The Superstrike case was published a couple of weeks ago and has caused quite a furore among the landlord community.
What the case said
The case concerns a deposit taken BEFORE the tenancy deposit regulations came into force in April 2007 where the fixed term ended AFTER that time. The landlord did not protect the deposit as he did not believe it was necessary.
However the Court of Appeal awarded judgement for the tenant. There were two reasons:
1. A periodic tenancy which arises at the end of a fixed term, is in fact a new tenancy (although lawyers have long known this) and
2. The deposit should be treated as having been paid back to the tenant and repaid to the landlord at that stage (ie when the periodic tenancy arose), meaning that the deposit then needed to be protected at that time (or at any rate before the general ‘amnesty’ period which ended on 6 May 2012).
The effect of this case
One of the problems about our legal system is that it is difficult to be sure how this case will be interpreted by other Judges coming later:
• It could be interpreted narrowly, for example limiting it to situations where landlords have not protected their deposits before the tenancy went periodic.
• Or it could be interpreted very widely – there are even suggestions that means a deposit has to be re-protected every month for a monthly periodic tenancy!
The decision could also be appealed to the Supreme Court where the judgement could be overturned or the regulations interpreted in a different way. A Supreme Court decision would be helpful but it depends on the parties and whether they can afford to fund it.
What the legislation says
The legislation being the Housing Act 2004. There are three elements to look at:
1. s213(1) refers to a deposit needing to be dealt with in accordance with an authorised scheme from the time it is ‘received’
This begs the question: when is it received? Is it when the money is actually paid to the landlord? Or is it deemed ‘received’ again every time a tenancy agreement changes from a fixed term to a periodic tenancy?
2. There is then the question of what the landlord must do when the deposit is ‘received’. S313(3) says the initial requirements of an authorised scheme must be complied with within 30 days.
It is arguable that if the scheme provides for the deposit to continue to be protected in the event of a new periodic tenancy arising under s5, then the landlord will be compliant.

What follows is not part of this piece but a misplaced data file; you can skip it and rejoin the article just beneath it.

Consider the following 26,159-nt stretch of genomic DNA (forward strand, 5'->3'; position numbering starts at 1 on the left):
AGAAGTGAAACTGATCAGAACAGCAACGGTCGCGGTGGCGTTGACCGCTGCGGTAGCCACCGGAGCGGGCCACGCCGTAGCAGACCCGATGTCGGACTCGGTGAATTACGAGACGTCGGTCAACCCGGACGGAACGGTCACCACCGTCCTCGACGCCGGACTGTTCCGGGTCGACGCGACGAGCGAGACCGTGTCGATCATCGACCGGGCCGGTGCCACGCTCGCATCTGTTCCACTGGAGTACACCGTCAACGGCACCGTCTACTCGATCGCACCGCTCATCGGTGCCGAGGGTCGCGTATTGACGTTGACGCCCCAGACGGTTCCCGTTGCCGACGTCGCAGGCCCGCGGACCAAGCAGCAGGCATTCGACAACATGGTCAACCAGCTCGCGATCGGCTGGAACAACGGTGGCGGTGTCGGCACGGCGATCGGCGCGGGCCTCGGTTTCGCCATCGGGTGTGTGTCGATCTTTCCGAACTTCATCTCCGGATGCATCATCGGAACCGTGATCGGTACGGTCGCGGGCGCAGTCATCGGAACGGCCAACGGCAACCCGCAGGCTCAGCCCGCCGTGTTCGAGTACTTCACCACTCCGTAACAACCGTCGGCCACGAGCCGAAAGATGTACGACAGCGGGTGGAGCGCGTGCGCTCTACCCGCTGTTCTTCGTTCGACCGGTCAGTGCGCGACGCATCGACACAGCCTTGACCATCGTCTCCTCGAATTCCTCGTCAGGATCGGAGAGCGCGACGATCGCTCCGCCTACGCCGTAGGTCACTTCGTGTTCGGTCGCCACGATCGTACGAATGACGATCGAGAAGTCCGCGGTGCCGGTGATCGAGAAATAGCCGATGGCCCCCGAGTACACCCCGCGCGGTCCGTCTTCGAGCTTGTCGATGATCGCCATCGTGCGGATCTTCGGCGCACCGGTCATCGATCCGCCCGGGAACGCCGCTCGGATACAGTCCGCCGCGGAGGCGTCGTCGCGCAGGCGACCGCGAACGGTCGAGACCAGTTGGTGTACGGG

For example this is specifically stated in the terms and conditions of TDS and My Deposits.
Remember that the Superstrike case is in the context of a deposit which had never been protected at all.
3. Finally there is the question of the prescribed information. Under s213(5) and (6), this must be provided within 30 days of the deposit money being ‘received’. So again this depends on the Court of Appeal interpretation of ‘received’ being correct.
However, the general understanding is that s21 notices can be served after a late service of the prescribed information (s215(2), provided the deposit is properly protected.
All of the deposit companies have a notice on their websites saying that they are in consultation with the Department of Communities and Local Government about this case, so we need to wait and see what they say.
However, this whole sorry situation would never have happened if only this legislation had been drafted in a clear and comprehensive manner.
These laws are intended for ordinary people. How are they supposed to act in accordance with the law if the true meaning cannot be known until after a series of Court of Appeal decisions?
PLEASE can we have more clarity in our legislation.
Tessa Shepperson is a solicitor and practices online at www.landlodlaw.co.uk. She also blogs at www.landlordlawblog.co.uk where a longer version of this article appeared earlier.